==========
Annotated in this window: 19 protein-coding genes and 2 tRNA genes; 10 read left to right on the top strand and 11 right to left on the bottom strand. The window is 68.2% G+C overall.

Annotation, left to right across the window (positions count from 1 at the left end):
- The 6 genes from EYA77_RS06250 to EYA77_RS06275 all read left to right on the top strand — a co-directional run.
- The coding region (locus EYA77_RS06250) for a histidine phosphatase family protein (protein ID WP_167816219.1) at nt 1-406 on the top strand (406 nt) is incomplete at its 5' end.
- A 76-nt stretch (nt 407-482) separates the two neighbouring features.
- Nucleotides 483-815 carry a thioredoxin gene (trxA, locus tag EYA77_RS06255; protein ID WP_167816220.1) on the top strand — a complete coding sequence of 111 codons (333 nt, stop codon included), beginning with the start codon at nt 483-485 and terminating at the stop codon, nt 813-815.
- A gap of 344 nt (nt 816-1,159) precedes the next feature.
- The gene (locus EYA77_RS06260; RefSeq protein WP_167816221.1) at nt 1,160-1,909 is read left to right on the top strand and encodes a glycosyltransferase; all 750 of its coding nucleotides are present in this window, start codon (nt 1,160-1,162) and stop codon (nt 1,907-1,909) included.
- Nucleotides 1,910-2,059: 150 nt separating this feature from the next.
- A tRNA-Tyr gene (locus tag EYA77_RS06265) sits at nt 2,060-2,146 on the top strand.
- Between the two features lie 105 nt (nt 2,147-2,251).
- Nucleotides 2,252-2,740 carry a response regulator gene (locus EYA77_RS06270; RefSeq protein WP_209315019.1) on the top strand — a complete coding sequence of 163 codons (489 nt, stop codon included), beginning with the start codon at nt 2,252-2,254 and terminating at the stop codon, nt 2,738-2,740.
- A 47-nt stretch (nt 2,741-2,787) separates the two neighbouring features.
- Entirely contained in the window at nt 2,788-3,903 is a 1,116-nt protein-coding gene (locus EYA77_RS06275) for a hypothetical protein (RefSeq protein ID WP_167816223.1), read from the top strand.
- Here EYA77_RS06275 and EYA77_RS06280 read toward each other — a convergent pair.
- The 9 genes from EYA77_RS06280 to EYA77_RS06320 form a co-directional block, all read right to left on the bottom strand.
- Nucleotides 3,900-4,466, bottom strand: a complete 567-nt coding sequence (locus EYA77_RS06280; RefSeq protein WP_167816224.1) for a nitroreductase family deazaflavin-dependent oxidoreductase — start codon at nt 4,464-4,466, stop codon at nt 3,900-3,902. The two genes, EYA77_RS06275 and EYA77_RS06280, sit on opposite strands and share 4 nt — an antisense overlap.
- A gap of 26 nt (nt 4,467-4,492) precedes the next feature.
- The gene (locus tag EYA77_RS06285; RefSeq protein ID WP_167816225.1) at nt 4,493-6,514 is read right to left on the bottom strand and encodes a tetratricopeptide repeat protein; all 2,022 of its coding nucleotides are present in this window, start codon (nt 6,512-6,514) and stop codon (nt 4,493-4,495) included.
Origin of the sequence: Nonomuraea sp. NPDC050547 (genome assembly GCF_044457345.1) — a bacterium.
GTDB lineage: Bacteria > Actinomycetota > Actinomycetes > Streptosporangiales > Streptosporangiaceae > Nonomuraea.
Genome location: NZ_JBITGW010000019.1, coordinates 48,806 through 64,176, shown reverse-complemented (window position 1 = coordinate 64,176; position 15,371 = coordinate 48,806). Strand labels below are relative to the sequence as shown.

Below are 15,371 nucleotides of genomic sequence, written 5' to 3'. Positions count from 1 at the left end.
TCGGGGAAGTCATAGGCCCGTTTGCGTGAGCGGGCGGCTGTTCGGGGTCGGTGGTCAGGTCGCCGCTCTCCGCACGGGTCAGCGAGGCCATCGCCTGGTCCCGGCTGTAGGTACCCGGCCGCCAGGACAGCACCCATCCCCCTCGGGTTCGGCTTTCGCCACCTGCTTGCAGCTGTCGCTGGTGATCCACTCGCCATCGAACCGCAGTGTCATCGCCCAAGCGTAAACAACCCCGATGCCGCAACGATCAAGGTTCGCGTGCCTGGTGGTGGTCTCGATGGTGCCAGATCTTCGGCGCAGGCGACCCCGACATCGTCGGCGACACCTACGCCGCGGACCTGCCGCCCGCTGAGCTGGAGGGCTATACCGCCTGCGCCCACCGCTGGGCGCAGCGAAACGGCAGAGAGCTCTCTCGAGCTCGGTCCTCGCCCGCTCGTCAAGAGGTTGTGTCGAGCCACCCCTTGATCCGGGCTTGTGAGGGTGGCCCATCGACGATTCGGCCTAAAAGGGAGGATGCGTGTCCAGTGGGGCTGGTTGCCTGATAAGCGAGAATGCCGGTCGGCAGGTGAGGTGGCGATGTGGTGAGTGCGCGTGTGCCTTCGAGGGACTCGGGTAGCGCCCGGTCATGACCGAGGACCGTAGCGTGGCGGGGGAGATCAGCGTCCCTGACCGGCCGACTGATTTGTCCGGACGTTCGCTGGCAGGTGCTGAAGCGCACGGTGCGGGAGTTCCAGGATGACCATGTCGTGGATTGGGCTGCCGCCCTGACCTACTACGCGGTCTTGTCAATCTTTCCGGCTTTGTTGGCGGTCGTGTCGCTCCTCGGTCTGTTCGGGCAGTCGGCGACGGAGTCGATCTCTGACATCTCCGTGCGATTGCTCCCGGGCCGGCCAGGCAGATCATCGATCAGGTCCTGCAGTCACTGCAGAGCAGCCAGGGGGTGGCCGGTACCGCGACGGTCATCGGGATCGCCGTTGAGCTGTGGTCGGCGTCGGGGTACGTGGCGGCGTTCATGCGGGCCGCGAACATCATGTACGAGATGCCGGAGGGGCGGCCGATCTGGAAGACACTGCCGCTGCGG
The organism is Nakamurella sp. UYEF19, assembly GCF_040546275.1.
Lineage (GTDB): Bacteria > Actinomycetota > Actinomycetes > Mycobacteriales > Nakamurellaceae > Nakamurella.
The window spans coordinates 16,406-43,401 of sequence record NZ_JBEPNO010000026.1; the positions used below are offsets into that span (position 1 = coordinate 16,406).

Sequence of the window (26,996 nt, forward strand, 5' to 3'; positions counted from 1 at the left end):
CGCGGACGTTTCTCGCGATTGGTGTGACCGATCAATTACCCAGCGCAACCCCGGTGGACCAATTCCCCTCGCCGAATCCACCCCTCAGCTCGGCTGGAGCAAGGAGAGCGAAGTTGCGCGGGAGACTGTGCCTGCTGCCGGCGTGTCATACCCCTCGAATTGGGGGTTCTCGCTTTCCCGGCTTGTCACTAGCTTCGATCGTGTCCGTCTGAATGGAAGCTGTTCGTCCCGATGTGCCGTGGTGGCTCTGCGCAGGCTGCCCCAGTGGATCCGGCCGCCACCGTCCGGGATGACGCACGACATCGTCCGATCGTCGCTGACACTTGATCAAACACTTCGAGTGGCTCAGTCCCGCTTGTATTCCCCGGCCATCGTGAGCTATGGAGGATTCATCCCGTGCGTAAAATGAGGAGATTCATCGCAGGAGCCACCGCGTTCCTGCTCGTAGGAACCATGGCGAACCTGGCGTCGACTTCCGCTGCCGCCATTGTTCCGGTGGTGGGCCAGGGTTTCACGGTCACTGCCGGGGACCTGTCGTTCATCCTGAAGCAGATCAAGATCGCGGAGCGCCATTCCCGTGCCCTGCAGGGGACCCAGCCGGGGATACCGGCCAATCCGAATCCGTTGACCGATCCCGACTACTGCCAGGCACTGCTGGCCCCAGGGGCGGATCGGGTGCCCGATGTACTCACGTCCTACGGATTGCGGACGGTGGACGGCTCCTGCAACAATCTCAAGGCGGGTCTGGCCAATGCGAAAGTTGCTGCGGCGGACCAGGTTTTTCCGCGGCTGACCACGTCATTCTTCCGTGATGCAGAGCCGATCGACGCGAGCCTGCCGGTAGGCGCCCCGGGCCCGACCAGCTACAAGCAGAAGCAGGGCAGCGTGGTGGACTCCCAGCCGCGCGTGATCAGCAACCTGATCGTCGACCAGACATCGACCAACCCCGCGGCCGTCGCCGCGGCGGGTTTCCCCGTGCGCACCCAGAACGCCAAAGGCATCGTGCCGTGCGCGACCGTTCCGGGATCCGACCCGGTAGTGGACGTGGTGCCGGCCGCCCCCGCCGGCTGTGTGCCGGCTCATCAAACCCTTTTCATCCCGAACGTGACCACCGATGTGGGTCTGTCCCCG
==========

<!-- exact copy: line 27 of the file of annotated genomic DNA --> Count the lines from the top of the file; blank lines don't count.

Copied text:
The window spans coordinates 16,406-43,401 of sequence record NZ_JBEPNO010000026.1; the positions used below are offsets into that span (position 1 = coordinate 16,406).